Kabiosile: afro cuban music from the source

Afro Cuban Drums of the Santeria Religion

Aña, the sacred bata drums

In Africa, the bata drums were the drums of the kings and were only played for them. And in Cuba, until the last few decades, the Aña (pronounced an-yá) drums were only played for the presentation of newly crowned Santeria priests (Iyawos) to the community and the sacred drums. Bembe drums or güiro (shekeres) were used for all other drumming ceremonies. Today, however, the bata drums are played more frequently and for a wider variety of reasons (such as a Santero's Ocha birthday, or to give thanks to a specific Orisha).

The bata are a set of three hourglass shaped drums that are played held across the lap. They are carved from solid wood and their open ends are covered in goat skins. One end is larger than the other, and both ends are percussive. The large end of the drum is called the "inu," or mouth, and the smaller end the "chacha."

The largest drum is called Iya (Mother) and is dedicated to Yemaya. It is always in the center. The medium-size drum is dedicated to Ochun and is called itotele. And the smallest drum belongs to Chango and is called the okonkolo.

The sacred bata drums are specially consecrated with rituals that may only be attended by men who have had their hands washed to play the drums, and by babalawos (priests of Orula), who are necessary for certain of the rituals. The Aña drums carry a secret inside them and, once consecrated, represent the oldest Orisha.  All heads must bow to Aña (as seen when Santeros salute the drums).

There are probably fewer than 100 sets of sacred bata drums in the world. Unconsecrated bata drums are called abericula.

The best way to understand the percussive relationship between the three drums is to think of them as conversing.  They are speaking with each other, with the singer and chorus, with the Orishas, and with Olofi (God). Each end of the drum is played independently of the other, and each drum plays a different part of the overall rhythm, or toque. No one drum can be played without the other two.

Bembe drums

Bembe drums are war drums. In Matanzas, any upright, pegged, cylindrical drum played with one or two sticks in the Lucumi­ Santeria tradition is called "bembe." The typical bembe drum set has three pieces: the cachimbo, the mula, and the caja. The Bembe Macagua is an exception because it includes a fourth drum, called the baja. Unlike the bata drums, bembe drumming allows for improvisation around a standard rhythm on the caja. And, in the case of an Orisha who joins the drumming celebration, it is the Orisha who tells the drummer how to hit the drum, not the drum that tells the Orisha how to dance. A particular gesture that the Orisha makes tells the drummer how to hit the drum, and thus together they communicate to the heavens and to Olofi.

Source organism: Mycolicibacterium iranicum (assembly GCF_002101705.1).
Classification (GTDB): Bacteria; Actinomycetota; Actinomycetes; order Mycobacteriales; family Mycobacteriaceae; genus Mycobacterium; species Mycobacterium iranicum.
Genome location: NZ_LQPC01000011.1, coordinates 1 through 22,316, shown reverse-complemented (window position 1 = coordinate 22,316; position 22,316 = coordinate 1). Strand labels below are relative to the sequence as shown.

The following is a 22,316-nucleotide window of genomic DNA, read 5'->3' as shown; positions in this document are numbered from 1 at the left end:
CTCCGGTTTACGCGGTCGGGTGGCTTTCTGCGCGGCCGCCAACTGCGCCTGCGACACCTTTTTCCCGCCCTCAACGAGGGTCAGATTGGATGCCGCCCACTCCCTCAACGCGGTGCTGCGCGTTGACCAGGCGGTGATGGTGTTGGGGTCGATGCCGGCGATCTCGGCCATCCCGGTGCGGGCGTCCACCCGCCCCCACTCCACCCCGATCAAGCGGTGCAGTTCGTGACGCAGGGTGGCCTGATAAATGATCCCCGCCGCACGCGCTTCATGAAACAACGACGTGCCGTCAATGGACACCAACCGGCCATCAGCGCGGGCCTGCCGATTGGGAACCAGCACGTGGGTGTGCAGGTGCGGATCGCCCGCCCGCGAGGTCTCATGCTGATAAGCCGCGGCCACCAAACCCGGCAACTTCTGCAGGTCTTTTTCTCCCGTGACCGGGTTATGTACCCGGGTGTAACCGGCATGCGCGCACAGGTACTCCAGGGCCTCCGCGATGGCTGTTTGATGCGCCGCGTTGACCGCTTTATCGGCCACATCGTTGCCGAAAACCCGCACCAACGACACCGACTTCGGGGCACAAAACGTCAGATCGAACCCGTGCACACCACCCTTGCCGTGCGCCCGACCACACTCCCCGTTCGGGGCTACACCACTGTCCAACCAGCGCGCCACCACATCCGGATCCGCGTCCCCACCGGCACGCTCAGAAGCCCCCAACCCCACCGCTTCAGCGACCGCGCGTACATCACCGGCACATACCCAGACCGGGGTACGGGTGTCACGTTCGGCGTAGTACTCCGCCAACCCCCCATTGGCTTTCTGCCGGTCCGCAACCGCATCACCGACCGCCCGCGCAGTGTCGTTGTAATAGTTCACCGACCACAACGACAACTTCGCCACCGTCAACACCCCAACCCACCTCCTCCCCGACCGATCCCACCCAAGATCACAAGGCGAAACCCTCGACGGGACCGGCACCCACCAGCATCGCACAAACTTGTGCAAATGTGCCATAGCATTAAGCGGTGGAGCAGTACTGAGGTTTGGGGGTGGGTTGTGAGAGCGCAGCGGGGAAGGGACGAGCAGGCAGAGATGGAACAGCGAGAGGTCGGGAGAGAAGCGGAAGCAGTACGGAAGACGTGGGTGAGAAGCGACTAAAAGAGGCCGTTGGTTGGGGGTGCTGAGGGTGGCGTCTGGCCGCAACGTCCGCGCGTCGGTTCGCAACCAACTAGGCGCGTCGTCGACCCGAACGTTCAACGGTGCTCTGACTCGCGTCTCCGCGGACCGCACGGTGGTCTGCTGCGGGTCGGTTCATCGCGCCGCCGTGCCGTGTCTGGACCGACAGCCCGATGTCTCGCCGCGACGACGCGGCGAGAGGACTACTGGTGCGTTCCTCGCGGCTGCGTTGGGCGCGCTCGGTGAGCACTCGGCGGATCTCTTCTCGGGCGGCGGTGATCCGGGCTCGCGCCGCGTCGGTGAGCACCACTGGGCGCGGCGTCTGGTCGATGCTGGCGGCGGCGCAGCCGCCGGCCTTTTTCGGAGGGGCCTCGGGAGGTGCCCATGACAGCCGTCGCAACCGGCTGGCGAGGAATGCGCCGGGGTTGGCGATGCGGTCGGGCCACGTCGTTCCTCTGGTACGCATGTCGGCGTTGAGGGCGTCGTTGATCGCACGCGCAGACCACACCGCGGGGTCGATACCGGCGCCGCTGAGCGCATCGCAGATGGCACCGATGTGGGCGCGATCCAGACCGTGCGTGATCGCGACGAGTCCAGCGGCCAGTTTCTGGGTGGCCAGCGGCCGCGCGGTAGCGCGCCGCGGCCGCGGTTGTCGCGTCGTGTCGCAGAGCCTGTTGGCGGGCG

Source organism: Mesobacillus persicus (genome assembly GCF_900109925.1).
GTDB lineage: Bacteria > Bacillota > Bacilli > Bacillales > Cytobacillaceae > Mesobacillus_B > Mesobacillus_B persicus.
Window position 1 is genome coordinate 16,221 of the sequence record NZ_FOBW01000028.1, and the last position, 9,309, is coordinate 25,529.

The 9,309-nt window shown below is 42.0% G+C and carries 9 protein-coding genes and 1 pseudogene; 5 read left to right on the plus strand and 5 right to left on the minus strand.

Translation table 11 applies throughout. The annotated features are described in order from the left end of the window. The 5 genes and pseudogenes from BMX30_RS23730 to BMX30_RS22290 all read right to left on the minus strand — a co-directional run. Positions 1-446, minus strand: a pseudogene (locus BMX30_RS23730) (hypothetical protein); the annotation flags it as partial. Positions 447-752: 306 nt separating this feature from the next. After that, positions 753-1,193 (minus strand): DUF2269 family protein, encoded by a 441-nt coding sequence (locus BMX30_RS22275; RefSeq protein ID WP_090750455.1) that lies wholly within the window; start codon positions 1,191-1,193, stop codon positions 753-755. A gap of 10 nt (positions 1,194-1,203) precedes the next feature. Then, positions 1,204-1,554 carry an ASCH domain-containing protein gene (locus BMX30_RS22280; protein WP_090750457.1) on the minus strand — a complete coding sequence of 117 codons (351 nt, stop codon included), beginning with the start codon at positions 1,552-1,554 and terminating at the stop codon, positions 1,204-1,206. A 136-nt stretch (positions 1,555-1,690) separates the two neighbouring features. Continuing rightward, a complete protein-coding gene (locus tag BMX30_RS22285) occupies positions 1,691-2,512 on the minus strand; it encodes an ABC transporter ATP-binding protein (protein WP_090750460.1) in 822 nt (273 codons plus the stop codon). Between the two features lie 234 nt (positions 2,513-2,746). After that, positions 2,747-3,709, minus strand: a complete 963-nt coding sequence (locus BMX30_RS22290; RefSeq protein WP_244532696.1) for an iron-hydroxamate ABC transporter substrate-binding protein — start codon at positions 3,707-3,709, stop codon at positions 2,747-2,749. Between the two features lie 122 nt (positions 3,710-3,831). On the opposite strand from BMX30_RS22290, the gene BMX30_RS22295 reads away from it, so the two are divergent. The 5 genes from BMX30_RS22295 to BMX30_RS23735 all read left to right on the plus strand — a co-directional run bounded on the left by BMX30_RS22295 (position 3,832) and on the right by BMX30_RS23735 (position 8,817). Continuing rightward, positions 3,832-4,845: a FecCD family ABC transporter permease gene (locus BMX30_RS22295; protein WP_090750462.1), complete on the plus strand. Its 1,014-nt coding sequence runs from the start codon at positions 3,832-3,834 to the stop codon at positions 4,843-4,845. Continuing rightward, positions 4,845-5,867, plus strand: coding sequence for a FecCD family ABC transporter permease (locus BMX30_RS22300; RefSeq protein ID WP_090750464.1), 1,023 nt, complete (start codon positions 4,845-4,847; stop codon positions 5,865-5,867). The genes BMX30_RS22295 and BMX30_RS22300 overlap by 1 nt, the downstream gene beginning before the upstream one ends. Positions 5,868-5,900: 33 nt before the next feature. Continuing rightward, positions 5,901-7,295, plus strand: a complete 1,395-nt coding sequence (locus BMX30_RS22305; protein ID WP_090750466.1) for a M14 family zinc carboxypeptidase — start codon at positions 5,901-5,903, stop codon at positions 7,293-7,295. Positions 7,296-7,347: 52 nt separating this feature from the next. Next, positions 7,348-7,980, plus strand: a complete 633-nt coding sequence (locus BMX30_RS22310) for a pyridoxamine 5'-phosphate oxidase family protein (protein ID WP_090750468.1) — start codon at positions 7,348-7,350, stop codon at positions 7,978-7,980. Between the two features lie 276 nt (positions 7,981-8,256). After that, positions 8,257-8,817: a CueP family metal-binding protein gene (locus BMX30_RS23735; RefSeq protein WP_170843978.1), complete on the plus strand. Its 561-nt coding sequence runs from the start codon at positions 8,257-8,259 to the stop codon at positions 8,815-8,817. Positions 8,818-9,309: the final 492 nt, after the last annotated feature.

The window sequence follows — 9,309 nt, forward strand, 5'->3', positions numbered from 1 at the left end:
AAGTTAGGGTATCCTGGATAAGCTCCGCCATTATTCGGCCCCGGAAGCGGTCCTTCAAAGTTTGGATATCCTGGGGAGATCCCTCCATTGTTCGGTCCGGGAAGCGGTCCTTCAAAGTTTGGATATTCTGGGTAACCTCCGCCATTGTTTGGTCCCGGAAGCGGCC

Bembe Macagua

The Bembe Macagua drums are unique. They were made at the beginning of the 20th century in the area surrounding the Macagua sugar mill, near Perico in Matanzas province, by drum makers of an Arara or Dahomey tribe called Majino. The original Macagua drum had three pieces: cachimbo, mula and caja. The owner of the drum, Aurelio Angarica, decided to give the drum to his good friend and the godfather of his children, Jose Geraldo del la Mercedes, also known as Cheo Chango, a well-known Santero in Matanzas. To differentiate what would become Lucumi drums from the original Majino drum, a fourth piece, the bajo, was added to the set. The Bembe Macagua are consecrated Lucumi­ bembe drums, dedicated as war drums to Chango. For an interview about the birth of these drums, and for demonstrations of the Majino, Arara Sabalu, and Macagua drum rhythms, please see Kabiosile's DVD La Fuerza del Tambor. To hear the drums played, see the same DVD or listen to the last two tracks of Bata y Bembe de Matanzas.

Güiro (shekeres)


Güiro or shekeres (pronounced chekeres, with a hard "ch" in Matanzas) are hollow gourds wrapped in varying patterns of cord and seeds or beads so that, when struck on the bottom or shaken, they make a distinctive sound. There are three shekeres in a set: the uno (the smallest), the segundo (the middle one), and the caja (the largest). In Matanzas, they are played with a full set of 3 tumbadora or conga drums.